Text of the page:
I have to admit I’m surprised at how fast the time has passed, and there are times I have to work pretty hard to gracefully accept how the gradual losses of my husband’s strength, agility, and energy are impacting our lifestyle.

I am acutely aware that my life could soon be remarkably similar to my mother’s life during her caregiving years. As a result, I am constantly reminding myself to follow her example of developing an “Attitude of Creative Indifference” toward the changes and losses that come with aging and illness.

Developing an Attitude of Creative Indifference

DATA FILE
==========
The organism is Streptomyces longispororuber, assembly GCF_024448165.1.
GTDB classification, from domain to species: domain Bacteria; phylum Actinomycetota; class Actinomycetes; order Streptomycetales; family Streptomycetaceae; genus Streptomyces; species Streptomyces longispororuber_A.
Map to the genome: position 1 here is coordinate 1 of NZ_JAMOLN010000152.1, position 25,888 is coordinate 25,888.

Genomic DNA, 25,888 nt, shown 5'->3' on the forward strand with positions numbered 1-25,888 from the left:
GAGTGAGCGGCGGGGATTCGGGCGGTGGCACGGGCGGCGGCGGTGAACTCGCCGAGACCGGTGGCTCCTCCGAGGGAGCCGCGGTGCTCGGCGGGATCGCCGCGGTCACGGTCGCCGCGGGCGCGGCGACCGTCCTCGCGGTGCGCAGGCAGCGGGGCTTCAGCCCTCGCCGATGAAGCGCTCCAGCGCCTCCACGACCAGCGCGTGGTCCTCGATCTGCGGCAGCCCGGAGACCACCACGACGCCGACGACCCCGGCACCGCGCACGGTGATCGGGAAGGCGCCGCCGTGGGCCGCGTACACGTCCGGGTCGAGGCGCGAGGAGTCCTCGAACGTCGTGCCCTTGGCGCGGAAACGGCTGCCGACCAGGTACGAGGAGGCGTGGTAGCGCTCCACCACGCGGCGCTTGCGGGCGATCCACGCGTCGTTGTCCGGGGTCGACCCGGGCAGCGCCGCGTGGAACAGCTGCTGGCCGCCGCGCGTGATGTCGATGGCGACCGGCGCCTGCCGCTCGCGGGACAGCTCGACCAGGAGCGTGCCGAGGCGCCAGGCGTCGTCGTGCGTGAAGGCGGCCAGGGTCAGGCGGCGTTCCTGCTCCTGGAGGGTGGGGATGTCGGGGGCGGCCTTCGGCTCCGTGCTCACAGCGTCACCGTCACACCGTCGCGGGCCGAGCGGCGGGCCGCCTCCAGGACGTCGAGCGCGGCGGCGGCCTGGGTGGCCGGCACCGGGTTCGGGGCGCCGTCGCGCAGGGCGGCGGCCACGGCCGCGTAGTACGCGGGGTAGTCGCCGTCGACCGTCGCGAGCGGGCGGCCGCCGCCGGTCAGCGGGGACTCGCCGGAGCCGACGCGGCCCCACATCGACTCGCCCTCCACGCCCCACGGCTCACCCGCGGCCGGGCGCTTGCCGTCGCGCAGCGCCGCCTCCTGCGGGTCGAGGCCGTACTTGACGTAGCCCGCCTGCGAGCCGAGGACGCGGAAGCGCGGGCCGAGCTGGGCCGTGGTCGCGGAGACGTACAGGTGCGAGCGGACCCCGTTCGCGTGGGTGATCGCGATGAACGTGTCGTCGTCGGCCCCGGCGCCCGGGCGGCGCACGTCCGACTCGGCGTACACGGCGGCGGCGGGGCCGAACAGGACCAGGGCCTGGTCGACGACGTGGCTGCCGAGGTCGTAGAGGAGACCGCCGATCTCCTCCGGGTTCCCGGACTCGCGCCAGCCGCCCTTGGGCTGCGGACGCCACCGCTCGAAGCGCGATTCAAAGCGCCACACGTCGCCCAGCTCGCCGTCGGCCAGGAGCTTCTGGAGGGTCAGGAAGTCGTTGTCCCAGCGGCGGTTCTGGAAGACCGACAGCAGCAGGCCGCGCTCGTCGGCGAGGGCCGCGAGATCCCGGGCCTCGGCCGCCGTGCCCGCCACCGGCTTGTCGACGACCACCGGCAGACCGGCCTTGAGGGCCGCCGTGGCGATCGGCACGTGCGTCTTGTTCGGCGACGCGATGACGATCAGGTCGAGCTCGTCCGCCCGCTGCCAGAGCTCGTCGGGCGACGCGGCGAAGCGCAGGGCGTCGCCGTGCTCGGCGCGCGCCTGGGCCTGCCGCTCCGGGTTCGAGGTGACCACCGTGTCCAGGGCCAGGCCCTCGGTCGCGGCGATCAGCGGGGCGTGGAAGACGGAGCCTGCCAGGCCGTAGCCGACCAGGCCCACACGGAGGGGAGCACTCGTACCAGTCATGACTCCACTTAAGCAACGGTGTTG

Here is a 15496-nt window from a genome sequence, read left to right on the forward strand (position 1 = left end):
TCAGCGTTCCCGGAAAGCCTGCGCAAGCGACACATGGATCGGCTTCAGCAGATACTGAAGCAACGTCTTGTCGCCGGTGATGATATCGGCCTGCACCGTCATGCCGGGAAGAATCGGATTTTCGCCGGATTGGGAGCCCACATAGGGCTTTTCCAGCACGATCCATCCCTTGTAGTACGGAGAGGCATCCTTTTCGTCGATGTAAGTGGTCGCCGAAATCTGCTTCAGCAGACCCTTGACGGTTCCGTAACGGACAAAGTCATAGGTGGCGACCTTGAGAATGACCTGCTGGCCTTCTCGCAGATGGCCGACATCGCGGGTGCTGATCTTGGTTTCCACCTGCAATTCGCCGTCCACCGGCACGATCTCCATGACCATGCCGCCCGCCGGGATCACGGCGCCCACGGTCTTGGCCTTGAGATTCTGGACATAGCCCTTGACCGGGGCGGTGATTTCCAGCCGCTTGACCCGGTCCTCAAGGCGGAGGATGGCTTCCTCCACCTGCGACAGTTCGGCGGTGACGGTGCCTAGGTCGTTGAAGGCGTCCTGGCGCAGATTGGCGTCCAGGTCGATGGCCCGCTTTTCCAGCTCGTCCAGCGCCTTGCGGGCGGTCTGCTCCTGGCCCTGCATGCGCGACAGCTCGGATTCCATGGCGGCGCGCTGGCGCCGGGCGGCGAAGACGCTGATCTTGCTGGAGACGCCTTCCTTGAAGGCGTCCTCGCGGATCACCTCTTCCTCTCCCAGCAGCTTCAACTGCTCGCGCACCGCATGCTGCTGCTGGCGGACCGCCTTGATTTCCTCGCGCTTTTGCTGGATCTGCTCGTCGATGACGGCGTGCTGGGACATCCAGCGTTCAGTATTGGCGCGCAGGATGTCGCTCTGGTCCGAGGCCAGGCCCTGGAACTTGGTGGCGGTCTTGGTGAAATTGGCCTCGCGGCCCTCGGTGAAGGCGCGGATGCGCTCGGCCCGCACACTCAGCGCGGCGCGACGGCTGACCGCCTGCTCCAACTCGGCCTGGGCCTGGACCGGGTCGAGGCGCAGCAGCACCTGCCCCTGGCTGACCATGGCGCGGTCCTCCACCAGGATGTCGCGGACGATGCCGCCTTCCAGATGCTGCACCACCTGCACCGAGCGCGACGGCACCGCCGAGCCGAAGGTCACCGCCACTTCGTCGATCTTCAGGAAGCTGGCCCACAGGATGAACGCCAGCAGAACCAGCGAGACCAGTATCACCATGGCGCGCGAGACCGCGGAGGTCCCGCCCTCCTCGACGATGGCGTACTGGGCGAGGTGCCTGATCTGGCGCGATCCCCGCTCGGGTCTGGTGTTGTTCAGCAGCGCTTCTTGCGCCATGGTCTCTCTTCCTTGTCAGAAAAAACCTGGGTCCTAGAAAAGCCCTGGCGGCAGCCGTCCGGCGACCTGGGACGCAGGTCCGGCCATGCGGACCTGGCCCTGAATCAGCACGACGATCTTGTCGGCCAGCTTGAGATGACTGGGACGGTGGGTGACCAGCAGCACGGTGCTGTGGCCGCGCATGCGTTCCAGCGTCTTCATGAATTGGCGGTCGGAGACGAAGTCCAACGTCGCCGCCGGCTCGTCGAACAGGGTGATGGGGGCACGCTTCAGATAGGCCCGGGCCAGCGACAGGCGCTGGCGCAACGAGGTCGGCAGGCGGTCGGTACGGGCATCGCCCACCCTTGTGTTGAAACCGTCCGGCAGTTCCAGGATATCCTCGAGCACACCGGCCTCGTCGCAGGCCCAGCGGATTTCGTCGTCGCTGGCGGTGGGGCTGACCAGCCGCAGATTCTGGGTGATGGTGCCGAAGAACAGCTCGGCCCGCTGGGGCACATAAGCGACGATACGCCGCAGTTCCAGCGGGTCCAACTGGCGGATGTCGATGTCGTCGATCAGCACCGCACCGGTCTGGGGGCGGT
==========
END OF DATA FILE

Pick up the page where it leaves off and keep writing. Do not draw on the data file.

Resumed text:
The three steps are:

  1.    Become AWARE of the specific issues that cause you the greatest amount of emotional stress.
  2.    ACT! Take charge of the things you can change and release the things over which you have no power, influence, or control.
  3.    ACCEPT the fact that there will be changes and losses that are exceptionally difficult to witness, experience, and endure.

Awareness, which is the first step, is relatively easy. If you will take the time to write down the source of your stress, it will help you view your circumstances dispassionately and objectivity.

Action isn’t nearly as difficult as one might think if you separate the problems into two categories:

  1. People, situations and events over which you have SOME power, influence, or control
  2. People, situations and events over which you have NO power

If you can identify a problem, and if you are in a position where you can also identify a solution, you can make a plan and set about fixing whatever is wrong.